Update: Row erupts between police chief and ex-ombudsman over prevention of Omagh bomb

Update 4.15pm: A row has broken out between Northern Ireland’s Chief Constable and a former police watchdog after she said the Omagh bomb could have been prevented.

Former ombudsman Nuala O’Loan investigated police actions in the lead-up to the bomb and, in a report published in 2001, said she did not know whether the bomb could have been prevented.

However, speaking on Wednesday morning, the 20th anniversary of the blast which killed 29 people, including a woman pregnant with unborn twins, Baroness O’Loan said she now believes it could have been stopped.

But Police Service of Northern Ireland chief George Hamilton has insisted officers could not have prevented the blast.

“The former police ombudsman, Baroness Nuala O’Loan, has today alleged it is her firm view that the bombing could have been prevented,” he said.

“I consider this comment to be inaccurate, unfair and unreasonable.

“Police were not in a position to prevent the Omagh bombing.”

He added: “I do not know what has led Baroness O’Loan to a conclusion that differs so much from her remarks of 2001.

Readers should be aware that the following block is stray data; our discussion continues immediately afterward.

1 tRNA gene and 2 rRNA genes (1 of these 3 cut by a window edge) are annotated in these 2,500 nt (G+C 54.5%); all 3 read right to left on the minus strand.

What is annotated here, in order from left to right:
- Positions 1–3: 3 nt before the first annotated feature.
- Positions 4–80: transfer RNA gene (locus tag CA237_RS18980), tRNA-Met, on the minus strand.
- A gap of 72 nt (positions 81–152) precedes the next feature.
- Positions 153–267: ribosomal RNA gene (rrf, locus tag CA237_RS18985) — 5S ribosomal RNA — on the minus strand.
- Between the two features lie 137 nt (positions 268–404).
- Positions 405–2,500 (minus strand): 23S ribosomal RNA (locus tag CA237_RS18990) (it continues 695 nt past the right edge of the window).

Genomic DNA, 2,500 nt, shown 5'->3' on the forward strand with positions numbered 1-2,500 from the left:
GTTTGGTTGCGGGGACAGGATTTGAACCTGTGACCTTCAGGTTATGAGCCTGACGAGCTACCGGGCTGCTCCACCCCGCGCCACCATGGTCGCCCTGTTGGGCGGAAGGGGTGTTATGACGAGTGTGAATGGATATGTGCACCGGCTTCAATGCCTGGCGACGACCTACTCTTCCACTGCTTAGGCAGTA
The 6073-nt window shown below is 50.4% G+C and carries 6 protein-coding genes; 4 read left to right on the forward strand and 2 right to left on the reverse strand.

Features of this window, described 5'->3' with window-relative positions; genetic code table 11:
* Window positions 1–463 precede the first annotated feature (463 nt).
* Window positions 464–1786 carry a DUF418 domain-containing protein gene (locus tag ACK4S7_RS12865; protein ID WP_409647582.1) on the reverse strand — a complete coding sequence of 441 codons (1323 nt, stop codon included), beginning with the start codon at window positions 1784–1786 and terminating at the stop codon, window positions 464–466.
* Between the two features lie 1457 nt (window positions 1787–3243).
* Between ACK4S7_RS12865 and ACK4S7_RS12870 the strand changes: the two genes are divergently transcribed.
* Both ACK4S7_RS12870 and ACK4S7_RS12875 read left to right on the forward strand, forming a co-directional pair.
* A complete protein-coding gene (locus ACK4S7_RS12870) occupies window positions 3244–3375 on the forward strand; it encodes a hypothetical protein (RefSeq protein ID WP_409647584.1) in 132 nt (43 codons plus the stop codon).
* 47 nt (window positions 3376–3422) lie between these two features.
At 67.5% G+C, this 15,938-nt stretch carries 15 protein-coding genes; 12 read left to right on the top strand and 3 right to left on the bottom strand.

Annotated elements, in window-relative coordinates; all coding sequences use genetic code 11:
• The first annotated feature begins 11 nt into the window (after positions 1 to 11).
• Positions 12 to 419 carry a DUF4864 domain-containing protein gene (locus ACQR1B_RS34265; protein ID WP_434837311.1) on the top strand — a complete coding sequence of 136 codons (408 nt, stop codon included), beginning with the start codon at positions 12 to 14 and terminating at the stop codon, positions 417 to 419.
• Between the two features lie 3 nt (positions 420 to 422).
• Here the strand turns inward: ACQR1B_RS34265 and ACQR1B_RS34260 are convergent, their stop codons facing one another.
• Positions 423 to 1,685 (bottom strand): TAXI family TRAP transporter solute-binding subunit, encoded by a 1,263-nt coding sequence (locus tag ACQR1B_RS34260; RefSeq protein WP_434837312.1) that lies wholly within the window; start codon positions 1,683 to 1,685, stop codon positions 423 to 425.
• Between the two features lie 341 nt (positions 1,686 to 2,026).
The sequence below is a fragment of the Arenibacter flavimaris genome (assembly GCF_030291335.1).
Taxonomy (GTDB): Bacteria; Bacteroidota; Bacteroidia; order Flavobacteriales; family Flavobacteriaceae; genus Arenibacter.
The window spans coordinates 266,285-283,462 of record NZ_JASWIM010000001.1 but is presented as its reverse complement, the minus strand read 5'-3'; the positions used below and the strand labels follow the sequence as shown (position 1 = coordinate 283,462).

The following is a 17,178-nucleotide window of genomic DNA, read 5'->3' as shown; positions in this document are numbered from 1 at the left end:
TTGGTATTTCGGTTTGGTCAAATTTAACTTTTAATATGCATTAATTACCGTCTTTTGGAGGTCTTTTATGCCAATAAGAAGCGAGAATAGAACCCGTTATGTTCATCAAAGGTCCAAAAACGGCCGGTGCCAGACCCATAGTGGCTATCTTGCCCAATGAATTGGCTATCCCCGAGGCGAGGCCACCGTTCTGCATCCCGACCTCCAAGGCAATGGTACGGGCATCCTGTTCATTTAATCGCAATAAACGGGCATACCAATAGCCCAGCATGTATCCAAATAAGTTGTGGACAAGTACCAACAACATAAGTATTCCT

“Considerations around a public inquiry into the Omagh bombing are a matter for Government.”

Baroness O’Loan later responded to Mr Hamilton remarks, standing by her comments.

“It is my understanding of the further information which has emerged, some of which I am not in a position to talk about, but we have seen work by very prominent journalists and we have seen the various inquiries by (Sir  Peter) Gibson and people like that,” she said.

“And we can see Gibson very carefully choosing his language about the reasonableness of the police actions in disclosing or not disclosing intelligence.

“We know that 78% of the intelligence was not disclosed, we know that there is a body of evidence and intelligence now about the tracking of people, intercepted telephone calls, so there is a lot more.

“It doesn’t come easy to me to say this, I feel profoundly saddened, but I think that if you have a view which is informed by experience of investigation, of systems, then you do have certain duties and I think it was incumbent on me to say this.

“And I think the time is right now when we can look at it.”

PSNI Chief Constable George Hamilton said he did not wish to say more out of respect for grieving families on the 20th anniversary of the Omagh bomb (Brian Lawless/PA)